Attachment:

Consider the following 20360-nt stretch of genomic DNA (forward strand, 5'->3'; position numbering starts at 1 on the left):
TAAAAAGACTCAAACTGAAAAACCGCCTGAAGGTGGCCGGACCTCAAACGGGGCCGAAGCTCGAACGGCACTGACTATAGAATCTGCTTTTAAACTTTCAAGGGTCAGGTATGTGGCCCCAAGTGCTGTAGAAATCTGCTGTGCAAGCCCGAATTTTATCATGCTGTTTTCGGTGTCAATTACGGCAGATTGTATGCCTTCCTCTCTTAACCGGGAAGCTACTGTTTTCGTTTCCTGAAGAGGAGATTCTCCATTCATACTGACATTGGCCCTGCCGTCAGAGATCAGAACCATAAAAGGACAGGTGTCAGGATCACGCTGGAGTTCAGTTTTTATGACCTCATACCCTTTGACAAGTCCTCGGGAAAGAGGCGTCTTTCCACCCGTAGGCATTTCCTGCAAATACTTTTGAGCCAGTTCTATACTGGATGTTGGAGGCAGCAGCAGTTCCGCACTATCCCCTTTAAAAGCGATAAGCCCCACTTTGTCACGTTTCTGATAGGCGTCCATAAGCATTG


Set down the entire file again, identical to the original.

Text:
Consider the following 20360-nt stretch of genomic DNA (forward strand, 5'->3'; position numbering starts at 1 on the left):
TAAAAAGACTCAAACTGAAAAACCGCCTGAAGGTGGCCGGACCTCAAACGGGGCCGAAGCTCGAACGGCACTGACTATAGAATCTGCTTTTAAACTTTCAAGGGTCAGGTATGTGGCCCCAAGTGCTGTAGAAATCTGCTGTGCAAGCCCGAATTTTATCATGCTGTTTTCGGTGTCAATTACGGCAGATTGTATGCCTTCCTCTCTTAACCGGGAAGCTACTGTTTTCGTTTCCTGAAGAGGAGATTCTCCATTCATACTGACATTGGCCCTGCCGTCAGAGATCAGAACCATAAAAGGACAGGTGTCAGGATCACGCTGGAGTTCAGTTTTTATGACCTCATACCCTTTGACAAGTCCTCGGGAAAGAGGCGTCTTTCCACCCGTAGGCATTTCCTGCAAATACTTTTGAGCCAGTTCTATACTGGATGTTGGAGGCAGCAGCAGTTCCGCACTATCCCCTTTAAAAGCGATAAGCCCCACTTTGTCACGTTTCTGATAGGCGTCCATAAGCATTG